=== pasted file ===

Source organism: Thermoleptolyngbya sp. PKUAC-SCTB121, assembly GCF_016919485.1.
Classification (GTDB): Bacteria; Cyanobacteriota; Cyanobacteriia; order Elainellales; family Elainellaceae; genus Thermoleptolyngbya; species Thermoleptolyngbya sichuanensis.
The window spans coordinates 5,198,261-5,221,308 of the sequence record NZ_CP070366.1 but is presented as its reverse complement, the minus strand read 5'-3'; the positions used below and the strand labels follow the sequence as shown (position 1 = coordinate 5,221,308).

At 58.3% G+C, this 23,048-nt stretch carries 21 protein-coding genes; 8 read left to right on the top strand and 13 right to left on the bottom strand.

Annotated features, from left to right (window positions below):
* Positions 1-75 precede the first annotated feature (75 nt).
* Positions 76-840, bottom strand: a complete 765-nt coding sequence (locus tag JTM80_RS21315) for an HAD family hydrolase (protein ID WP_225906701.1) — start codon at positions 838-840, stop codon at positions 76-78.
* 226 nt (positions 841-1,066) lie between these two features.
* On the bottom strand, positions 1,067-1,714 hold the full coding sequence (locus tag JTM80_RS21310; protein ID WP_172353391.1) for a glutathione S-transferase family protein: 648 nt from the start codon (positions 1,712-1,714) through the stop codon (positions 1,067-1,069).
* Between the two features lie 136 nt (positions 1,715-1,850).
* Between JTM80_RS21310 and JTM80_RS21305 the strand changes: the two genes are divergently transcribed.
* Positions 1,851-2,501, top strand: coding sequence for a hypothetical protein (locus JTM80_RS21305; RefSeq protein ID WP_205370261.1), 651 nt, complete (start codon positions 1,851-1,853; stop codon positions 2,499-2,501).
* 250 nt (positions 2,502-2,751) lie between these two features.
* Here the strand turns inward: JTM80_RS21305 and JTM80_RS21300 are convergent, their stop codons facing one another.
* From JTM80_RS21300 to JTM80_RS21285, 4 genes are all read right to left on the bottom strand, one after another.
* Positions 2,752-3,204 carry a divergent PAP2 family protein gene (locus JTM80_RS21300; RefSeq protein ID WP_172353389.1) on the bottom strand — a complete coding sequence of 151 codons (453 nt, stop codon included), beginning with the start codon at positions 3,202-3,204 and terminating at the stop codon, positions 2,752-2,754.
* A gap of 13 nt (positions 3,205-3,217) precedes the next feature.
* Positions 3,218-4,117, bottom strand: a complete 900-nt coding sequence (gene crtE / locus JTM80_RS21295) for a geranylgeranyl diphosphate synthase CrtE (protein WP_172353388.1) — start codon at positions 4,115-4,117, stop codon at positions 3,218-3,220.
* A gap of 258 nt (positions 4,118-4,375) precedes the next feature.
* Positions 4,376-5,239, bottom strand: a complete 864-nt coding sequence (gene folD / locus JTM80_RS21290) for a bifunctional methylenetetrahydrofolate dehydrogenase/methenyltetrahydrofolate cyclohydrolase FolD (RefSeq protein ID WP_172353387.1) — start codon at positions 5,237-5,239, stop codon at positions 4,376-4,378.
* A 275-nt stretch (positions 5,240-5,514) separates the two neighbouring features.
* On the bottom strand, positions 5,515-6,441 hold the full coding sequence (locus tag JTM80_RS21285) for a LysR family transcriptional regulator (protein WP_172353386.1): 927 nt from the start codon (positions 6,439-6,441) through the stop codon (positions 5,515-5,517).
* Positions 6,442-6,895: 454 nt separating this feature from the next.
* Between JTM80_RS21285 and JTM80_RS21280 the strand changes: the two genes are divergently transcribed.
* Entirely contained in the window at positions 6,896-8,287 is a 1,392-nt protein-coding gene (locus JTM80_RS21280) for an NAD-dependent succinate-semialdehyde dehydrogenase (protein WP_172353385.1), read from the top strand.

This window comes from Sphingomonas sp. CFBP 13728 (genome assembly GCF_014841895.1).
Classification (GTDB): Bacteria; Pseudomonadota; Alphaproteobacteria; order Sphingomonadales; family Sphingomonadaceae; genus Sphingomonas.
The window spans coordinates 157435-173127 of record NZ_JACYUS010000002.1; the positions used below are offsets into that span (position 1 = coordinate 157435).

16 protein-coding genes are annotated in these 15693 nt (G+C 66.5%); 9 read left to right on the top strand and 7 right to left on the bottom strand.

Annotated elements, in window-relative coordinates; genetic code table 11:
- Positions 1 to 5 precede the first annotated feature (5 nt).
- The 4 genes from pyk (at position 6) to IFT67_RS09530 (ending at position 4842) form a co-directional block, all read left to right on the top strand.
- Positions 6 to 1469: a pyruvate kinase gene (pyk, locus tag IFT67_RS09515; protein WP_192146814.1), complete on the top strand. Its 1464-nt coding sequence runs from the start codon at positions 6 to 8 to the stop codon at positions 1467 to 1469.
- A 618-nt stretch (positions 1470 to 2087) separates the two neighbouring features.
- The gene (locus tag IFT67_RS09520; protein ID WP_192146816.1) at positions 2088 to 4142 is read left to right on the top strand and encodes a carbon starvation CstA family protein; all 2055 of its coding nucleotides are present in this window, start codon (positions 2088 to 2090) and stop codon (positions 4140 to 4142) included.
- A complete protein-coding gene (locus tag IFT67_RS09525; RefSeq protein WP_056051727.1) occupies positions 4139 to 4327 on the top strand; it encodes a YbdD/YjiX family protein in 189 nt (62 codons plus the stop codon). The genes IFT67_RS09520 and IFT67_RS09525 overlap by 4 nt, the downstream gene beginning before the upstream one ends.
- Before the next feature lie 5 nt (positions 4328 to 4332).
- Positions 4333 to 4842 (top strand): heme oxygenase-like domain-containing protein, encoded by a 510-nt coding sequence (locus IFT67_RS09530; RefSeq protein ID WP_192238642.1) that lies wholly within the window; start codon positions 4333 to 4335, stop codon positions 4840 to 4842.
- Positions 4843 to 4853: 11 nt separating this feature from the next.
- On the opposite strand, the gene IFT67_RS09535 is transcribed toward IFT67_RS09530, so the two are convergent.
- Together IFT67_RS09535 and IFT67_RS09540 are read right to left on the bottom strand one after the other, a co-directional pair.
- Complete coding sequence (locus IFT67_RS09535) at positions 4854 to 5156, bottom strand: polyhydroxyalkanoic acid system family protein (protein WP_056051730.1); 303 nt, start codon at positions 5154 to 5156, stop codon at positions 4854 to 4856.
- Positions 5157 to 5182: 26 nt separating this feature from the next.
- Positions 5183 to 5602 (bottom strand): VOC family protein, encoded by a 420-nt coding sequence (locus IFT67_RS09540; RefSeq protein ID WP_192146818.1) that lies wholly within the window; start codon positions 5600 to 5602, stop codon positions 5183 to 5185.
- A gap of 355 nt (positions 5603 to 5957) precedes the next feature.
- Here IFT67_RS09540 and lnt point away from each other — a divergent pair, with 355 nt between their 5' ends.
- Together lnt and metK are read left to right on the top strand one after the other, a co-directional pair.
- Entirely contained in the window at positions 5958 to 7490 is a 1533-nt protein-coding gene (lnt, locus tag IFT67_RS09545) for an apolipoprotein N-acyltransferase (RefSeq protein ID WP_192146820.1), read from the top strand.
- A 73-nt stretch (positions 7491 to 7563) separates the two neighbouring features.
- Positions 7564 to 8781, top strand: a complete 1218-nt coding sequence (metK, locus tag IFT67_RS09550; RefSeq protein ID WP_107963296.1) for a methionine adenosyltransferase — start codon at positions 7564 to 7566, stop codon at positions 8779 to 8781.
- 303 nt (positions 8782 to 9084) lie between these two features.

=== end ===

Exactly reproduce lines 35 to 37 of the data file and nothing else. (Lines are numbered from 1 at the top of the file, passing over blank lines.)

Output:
- The gene (locus tag IFT67_RS09520; protein ID WP_192146816.1) at positions 2088 to 4142 is read left to right on the top strand and encodes a carbon starvation CstA family protein; all 2055 of its coding nucleotides are present in this window, start codon (positions 2088 to 2090) and stop codon (positions 4140 to 4142) included.
- A complete protein-coding gene (locus tag IFT67_RS09525; RefSeq protein WP_056051727.1) occupies positions 4139 to 4327 on the top strand; it encodes a YbdD/YjiX family protein in 189 nt (62 codons plus the stop codon). The genes IFT67_RS09520 and IFT67_RS09525 overlap by 4 nt, the downstream gene beginning before the upstream one ends.
- Before the next feature lie 5 nt (positions 4328 to 4332).